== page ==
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Publication# RMSSD Is More Sensitive to Artifacts Than Frequency-Domain Parameters: Implication in Athletes? Monitoring

Abstract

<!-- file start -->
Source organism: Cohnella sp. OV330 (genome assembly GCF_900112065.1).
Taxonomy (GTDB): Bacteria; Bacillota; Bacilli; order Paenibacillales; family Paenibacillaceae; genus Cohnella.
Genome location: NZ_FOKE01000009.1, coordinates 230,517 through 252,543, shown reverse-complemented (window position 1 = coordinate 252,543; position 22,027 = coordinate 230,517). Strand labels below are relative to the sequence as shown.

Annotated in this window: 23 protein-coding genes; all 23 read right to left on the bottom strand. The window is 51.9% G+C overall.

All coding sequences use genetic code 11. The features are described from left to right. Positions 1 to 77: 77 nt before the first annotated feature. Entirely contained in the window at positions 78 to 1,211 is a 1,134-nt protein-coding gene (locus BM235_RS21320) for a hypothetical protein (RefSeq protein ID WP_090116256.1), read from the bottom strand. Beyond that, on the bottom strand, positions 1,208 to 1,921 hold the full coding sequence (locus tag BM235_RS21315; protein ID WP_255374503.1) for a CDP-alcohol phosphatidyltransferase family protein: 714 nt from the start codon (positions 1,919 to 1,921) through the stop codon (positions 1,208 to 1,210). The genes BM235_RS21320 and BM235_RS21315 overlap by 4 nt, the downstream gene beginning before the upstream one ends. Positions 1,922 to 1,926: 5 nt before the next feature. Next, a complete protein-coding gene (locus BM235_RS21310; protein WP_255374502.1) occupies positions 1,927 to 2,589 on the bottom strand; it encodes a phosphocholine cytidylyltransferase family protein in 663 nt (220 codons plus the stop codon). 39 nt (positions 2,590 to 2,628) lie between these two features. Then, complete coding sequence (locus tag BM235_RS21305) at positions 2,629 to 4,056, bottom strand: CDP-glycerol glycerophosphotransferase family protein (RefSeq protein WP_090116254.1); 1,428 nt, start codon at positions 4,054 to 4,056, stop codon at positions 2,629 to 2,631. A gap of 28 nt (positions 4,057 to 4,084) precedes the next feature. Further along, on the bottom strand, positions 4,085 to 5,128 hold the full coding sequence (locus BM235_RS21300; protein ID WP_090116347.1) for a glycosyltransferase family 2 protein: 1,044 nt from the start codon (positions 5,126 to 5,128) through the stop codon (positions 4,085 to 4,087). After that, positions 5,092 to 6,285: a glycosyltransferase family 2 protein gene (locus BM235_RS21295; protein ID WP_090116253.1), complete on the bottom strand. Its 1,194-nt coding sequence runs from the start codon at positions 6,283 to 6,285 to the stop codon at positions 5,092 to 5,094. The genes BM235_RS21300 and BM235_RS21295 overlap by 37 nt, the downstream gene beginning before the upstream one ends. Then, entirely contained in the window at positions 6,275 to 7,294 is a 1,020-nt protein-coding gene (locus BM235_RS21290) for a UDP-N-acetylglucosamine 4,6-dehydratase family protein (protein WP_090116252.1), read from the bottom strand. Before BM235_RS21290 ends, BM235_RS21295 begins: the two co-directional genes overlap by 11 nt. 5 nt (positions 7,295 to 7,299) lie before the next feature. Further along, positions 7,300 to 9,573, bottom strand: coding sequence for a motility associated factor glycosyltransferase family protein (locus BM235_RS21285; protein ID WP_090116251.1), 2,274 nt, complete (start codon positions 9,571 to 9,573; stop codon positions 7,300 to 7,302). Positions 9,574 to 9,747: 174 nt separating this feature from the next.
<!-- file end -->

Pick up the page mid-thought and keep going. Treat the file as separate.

Easy-to-use and accurate heart rate variability (HRV) assessments are essential in athletes??? follow-up, but artifacts may lead to erroneous analysis. Artifact detection and correction are the purpose of extensive literature and implemented in dedicated analysis programs. However, the effects of number and/or magnitude of artifacts on various time-or frequency-domain parameters remain unclear. The purpose of this study was to assess the effects of artifacts on HRV parameters. Root mean square of the successive differences (RMSSD), standard deviation of the normal to normal inter beat intervals (SDNN), power in the low-(LF) and high-frequency band (HF) were computed from two 4-min RR recordings in 178 participants in both supine and standing positions, respectively. RRs were modified by (1) randomly adding or subtracting 10, 30, 50 or 100 ms to the successive RRs; (2) a single artifact was manually inserted; (3) artifacts were automatically corrected from signal naturally containing artifacts. Finally, RR recordings were analyzed before and after automatic detection-correction of artifacts. Modifying each RR by 10, 30, 50 and 100 ms randomly did not significantly change HRV parameters (range-6%, +6%, supine). In contrast, by adding a single artifact, RMSSD increased by 413% and 269%, SDNN by 54% and 47% in supine and standing positions, respectively. LF and HF changed only between-3% and +8% (supine and standing) in the artifact condition. When more than 0.9% of the signal contained artifacts, RMSSD was significantly biased, whilst when more than 1.4% of the signal contained artifacts LF and HF were significantly biased. RMSSD and SDNN were more sensitive to a single artifact than LF and HF. This indicates that, when using RMSSD only, a single artifact may induce erroneous interpretation of HRV. Therefore, we recommend using both time-and frequency-domain parameters to minimize the errors in the diagnoses of health status or fatigue in athletes.

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